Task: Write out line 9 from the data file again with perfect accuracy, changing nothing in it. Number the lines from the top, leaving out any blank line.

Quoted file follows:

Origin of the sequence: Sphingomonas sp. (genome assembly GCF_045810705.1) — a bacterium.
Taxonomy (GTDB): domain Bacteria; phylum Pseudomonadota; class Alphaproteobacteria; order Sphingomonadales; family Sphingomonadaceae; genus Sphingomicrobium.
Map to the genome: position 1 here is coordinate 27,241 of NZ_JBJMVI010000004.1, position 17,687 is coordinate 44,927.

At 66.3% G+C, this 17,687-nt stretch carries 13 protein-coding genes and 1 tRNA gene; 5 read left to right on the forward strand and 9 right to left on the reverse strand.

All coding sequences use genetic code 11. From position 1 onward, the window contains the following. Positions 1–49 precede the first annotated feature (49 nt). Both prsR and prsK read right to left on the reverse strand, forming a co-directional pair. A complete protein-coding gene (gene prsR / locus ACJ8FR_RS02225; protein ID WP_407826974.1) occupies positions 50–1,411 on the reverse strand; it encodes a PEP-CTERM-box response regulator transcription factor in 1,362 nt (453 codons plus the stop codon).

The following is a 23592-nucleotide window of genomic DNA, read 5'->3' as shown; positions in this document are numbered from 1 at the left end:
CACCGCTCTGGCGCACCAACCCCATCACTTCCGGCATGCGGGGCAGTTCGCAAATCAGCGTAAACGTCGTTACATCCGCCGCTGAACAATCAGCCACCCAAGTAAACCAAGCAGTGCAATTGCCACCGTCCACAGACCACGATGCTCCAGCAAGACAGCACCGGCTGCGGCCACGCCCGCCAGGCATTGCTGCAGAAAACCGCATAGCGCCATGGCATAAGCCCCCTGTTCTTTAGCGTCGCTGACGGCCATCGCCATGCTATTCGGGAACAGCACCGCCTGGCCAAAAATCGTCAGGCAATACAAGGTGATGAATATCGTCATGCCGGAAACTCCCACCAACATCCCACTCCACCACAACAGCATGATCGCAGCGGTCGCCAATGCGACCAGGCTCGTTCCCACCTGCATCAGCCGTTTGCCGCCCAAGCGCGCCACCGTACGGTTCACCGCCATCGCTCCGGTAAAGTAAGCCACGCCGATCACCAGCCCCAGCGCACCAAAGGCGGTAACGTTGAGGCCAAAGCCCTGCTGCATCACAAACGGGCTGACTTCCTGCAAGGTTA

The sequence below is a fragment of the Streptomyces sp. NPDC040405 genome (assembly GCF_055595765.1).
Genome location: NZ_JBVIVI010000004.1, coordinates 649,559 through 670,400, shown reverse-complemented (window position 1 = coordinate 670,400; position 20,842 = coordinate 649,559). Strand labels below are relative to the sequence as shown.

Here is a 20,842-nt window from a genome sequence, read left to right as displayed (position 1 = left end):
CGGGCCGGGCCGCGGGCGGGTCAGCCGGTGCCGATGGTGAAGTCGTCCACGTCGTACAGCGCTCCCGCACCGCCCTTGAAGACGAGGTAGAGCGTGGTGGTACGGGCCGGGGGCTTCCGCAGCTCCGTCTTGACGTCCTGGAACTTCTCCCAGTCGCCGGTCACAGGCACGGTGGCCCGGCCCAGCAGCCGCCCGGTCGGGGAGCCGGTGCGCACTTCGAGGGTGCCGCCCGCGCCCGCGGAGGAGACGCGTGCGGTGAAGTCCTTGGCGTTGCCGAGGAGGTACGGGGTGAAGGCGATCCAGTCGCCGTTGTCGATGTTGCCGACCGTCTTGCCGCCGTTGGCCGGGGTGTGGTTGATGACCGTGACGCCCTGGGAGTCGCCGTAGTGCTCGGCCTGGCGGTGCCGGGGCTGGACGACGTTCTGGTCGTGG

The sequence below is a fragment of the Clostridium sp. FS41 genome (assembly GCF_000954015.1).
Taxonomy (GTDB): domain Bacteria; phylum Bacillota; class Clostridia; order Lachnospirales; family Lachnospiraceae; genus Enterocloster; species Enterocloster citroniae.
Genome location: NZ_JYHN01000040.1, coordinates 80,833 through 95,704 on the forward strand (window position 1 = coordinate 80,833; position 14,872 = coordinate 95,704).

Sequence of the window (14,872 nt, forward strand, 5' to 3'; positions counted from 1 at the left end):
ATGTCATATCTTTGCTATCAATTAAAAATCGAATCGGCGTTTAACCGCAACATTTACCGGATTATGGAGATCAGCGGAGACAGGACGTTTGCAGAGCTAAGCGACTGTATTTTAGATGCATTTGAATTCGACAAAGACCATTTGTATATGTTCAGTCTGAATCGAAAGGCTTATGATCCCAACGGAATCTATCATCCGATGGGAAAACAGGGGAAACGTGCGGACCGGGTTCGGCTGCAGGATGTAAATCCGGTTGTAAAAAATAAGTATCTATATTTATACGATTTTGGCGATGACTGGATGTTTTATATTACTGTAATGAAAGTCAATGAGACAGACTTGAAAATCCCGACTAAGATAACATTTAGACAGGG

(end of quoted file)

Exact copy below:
Genome location: NZ_JBVIVI010000004.1, coordinates 649,559 through 670,400, shown reverse-complemented (window position 1 = coordinate 670,400; position 20,842 = coordinate 649,559). Strand labels below are relative to the sequence as shown.